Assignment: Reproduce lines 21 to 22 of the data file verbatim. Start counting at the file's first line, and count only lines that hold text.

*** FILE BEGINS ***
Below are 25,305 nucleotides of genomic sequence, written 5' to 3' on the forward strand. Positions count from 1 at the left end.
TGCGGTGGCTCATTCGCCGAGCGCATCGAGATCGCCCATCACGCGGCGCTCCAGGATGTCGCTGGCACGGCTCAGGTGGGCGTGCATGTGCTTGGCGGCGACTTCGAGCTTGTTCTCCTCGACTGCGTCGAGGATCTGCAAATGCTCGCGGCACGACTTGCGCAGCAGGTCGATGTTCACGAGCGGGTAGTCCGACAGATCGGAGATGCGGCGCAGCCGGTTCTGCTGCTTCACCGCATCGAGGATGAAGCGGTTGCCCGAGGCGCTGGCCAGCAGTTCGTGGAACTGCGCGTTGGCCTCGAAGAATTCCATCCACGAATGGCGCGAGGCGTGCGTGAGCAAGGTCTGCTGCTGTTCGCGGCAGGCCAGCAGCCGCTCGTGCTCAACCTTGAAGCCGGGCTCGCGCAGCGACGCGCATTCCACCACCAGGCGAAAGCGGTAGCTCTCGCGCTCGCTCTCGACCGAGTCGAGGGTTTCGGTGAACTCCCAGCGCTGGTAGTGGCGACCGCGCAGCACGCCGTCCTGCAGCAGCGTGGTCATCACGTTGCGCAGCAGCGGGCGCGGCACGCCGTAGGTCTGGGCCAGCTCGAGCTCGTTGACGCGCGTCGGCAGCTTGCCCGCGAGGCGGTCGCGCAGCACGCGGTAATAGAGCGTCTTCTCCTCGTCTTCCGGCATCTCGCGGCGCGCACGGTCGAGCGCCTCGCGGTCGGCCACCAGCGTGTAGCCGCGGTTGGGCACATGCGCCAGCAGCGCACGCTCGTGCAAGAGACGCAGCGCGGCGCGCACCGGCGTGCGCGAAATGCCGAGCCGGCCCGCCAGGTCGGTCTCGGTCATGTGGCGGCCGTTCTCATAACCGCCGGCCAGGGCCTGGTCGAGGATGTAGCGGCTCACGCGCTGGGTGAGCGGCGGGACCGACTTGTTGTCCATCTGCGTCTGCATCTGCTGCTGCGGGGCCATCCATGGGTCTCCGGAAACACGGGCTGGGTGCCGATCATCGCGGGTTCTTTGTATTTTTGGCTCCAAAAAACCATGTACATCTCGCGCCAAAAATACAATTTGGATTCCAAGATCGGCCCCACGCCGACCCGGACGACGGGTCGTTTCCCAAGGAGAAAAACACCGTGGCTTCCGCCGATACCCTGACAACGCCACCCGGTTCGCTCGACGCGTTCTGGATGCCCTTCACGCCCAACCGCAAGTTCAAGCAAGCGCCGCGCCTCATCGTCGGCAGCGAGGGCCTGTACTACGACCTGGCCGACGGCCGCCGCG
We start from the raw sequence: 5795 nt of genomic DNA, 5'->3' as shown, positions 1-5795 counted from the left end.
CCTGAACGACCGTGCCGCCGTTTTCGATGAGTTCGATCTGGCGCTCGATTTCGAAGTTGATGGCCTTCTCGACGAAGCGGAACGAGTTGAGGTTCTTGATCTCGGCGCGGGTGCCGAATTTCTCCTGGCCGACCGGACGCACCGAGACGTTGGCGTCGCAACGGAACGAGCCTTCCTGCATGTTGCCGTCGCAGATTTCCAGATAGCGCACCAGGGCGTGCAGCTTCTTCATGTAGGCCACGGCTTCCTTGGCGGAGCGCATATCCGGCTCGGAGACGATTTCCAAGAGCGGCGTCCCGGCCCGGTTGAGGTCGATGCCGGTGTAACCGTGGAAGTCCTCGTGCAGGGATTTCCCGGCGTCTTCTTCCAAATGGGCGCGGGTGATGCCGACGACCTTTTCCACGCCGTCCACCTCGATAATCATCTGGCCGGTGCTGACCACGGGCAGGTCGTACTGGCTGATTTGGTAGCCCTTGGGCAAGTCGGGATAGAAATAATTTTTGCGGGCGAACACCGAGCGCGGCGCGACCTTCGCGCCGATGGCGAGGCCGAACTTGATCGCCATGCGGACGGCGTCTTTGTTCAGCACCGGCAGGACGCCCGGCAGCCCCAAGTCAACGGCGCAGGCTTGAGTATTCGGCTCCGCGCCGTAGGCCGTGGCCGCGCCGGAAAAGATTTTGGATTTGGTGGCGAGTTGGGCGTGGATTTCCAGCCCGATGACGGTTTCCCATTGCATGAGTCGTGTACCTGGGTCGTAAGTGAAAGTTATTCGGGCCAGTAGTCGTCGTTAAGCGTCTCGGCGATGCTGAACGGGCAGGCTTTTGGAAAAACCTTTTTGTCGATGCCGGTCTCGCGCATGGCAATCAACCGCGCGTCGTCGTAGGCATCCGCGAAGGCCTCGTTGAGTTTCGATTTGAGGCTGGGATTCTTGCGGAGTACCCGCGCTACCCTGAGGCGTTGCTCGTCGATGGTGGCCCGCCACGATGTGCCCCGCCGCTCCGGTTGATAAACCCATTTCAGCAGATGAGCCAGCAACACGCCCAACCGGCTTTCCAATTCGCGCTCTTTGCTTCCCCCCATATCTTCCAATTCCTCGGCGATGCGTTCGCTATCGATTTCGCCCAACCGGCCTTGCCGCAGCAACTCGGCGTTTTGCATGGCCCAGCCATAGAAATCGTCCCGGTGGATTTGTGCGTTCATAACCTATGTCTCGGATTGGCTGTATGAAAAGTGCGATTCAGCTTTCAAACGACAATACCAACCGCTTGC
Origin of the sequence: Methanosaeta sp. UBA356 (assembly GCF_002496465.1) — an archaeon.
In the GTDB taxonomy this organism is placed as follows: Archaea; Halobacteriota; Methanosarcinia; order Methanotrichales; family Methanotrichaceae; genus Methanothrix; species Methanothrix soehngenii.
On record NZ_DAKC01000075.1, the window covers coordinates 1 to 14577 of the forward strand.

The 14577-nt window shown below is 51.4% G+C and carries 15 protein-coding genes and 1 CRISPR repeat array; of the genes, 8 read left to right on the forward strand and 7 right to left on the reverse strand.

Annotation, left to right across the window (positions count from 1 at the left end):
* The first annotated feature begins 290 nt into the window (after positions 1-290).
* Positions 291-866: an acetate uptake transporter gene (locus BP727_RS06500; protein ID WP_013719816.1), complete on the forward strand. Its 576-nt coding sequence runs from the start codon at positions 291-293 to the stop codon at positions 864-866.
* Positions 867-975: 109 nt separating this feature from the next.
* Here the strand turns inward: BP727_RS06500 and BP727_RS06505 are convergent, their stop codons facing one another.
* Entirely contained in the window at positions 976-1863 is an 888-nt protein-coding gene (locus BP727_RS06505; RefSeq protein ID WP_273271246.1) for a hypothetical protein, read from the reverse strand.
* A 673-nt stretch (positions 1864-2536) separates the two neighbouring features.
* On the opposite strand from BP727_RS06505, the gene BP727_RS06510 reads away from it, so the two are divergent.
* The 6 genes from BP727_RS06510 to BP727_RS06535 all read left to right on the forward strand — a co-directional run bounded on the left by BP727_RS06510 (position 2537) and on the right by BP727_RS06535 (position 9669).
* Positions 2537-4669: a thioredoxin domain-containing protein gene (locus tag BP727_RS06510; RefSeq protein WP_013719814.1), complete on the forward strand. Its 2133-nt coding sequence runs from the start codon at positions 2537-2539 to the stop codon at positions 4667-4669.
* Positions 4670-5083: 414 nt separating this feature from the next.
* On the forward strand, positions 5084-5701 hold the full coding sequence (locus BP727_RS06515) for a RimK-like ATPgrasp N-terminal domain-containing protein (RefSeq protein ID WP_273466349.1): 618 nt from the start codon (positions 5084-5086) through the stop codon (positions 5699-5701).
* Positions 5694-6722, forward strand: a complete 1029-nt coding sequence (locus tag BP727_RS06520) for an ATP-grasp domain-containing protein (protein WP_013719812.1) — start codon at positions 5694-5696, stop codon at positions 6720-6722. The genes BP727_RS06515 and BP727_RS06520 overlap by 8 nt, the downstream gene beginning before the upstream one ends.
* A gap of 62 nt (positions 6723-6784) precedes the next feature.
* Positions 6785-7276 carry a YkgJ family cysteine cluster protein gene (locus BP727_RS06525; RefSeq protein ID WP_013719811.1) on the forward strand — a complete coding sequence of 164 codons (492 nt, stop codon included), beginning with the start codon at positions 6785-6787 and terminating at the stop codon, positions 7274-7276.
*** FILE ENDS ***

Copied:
* Positions 5694-6722, forward strand: a complete 1029-nt coding sequence (locus tag BP727_RS06520) for an ATP-grasp domain-containing protein (protein WP_013719812.1) — start codon at positions 5694-5696, stop codon at positions 6720-6722. The genes BP727_RS06515 and BP727_RS06520 overlap by 8 nt, the downstream gene beginning before the upstream one ends.
* A gap of 62 nt (positions 6723-6784) precedes the next feature.